Big Love's seventh episode of its second season, "Good Guys and Bad Guys," written by series creators Mark V. Olsen and Will Scheffer and directed by Michael Lehmann (yes, the Heathers director), bounced back and forth between the series' best and worst impulses, often irritatingly. Even the scenes at Juniper Creek, often the series' Achilles' heel, bounced back and forth between very good and overstated and over-obvious. The war between the two sects of polygamists arrived as promised, and if it wasn't quite as bad as the audience might have feared, it didn't work entirely, either.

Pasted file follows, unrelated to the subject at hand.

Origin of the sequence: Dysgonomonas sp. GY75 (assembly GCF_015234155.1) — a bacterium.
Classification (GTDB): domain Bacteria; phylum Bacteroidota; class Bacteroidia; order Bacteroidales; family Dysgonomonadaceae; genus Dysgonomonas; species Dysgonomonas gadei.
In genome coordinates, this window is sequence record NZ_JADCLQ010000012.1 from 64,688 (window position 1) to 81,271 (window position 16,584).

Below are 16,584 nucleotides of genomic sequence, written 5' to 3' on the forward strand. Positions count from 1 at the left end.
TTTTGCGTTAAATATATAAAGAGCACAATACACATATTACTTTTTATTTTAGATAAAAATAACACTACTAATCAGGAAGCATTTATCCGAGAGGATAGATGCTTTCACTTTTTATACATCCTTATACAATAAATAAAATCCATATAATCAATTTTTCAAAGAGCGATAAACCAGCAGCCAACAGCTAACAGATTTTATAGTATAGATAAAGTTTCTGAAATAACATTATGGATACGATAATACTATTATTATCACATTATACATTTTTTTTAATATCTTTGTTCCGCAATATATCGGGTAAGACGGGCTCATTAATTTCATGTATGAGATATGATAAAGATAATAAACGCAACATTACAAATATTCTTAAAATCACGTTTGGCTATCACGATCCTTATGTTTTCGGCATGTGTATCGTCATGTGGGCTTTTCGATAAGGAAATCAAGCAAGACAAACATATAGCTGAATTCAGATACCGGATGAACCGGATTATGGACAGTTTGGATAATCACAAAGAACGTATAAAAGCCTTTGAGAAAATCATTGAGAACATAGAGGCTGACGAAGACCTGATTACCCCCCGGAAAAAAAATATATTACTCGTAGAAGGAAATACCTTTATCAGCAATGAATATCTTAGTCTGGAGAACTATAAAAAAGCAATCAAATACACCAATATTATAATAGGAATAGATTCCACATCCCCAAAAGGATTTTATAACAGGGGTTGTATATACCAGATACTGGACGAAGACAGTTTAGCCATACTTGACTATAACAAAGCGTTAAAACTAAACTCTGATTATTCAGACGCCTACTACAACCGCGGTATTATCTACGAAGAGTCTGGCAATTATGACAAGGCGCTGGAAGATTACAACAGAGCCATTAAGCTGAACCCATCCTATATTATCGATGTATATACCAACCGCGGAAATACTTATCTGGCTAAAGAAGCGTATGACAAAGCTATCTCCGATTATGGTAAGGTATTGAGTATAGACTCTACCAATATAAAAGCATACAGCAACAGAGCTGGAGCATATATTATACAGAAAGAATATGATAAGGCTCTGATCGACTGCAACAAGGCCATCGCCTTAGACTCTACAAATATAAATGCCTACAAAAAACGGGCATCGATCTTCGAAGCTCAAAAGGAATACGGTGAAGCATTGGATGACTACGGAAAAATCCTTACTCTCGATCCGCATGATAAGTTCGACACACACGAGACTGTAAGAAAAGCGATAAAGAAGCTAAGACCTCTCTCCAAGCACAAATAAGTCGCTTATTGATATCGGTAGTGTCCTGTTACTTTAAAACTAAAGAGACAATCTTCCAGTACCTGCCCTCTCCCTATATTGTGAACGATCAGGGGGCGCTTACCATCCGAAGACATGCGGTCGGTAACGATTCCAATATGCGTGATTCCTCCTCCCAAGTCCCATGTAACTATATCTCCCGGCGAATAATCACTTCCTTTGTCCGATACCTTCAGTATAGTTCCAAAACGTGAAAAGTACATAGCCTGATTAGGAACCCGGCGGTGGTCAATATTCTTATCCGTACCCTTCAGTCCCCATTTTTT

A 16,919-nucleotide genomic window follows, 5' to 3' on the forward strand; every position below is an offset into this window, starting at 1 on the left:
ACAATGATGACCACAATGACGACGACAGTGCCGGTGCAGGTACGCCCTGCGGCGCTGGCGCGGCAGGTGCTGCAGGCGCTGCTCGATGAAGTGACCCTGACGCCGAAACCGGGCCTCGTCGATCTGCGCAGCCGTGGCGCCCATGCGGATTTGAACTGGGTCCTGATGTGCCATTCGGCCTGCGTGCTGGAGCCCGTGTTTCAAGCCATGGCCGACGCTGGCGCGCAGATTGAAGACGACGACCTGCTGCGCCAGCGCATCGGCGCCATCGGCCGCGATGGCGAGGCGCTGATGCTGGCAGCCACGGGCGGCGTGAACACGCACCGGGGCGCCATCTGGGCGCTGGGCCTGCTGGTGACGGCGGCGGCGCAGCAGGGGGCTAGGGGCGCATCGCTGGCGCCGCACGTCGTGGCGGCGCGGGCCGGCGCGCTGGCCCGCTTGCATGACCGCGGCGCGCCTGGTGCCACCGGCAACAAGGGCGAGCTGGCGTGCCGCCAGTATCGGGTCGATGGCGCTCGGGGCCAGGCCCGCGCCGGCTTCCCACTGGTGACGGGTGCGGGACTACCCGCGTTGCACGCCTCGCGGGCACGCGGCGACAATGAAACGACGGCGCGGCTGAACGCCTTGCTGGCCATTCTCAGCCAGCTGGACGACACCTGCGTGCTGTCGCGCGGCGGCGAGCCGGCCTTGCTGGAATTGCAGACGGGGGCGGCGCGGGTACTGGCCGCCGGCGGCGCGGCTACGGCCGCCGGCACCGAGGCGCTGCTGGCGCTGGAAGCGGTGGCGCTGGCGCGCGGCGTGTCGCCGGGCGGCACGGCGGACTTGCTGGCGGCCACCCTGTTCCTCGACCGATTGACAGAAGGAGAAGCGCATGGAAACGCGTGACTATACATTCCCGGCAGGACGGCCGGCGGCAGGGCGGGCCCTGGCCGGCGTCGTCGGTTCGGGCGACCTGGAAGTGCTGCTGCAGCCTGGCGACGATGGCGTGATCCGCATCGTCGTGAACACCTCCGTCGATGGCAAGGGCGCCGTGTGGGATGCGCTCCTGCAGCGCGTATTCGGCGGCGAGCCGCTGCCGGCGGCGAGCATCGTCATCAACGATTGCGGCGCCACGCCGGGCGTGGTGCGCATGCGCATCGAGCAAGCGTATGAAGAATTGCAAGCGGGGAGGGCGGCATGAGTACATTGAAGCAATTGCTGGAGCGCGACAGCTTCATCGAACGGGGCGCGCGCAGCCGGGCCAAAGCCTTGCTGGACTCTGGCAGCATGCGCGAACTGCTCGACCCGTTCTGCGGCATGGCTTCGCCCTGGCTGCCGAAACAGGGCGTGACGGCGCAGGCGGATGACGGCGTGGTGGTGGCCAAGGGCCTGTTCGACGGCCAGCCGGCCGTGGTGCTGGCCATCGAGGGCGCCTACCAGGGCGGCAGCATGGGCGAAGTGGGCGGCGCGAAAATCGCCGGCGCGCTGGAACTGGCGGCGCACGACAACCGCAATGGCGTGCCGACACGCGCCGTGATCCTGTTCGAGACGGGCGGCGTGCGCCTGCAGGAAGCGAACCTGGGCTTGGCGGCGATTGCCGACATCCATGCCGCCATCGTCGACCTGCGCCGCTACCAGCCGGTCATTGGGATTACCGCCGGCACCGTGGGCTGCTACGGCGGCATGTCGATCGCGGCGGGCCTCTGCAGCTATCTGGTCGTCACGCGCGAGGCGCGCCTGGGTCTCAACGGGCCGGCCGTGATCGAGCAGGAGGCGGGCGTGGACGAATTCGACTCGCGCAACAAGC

At least the episode crystallized the season as being the Ginnifer Goodwin show. The other actors have all turned in great performances from week to week, but Goodwin has taken her character, Margie, to new heights this year. From her adoring glances toward her mother during that awkward get-to-know-the-family-you-don't-know-is-my-family meal to her near meltdown when Nicki (Chloë Sevigny) outed the Henricksons as polygamists to Margie's mother, Goodwin took her meatiest script yet and knocked everything she was given out of the park. It's rare to have a show that has, effectively, four lead characters, but the one thing Big Love does better than just about anybody else is balancing those characters and their storylines. The show has subtly shown the selfishness of Bill (Bill Paxton), increased Barb's (Jeanne Tripplehorn) claustrophobia, redeemed Nicki's shrewish character from the first season and given Margie more to do, all without losing track of the other leads (or the Henrickson children).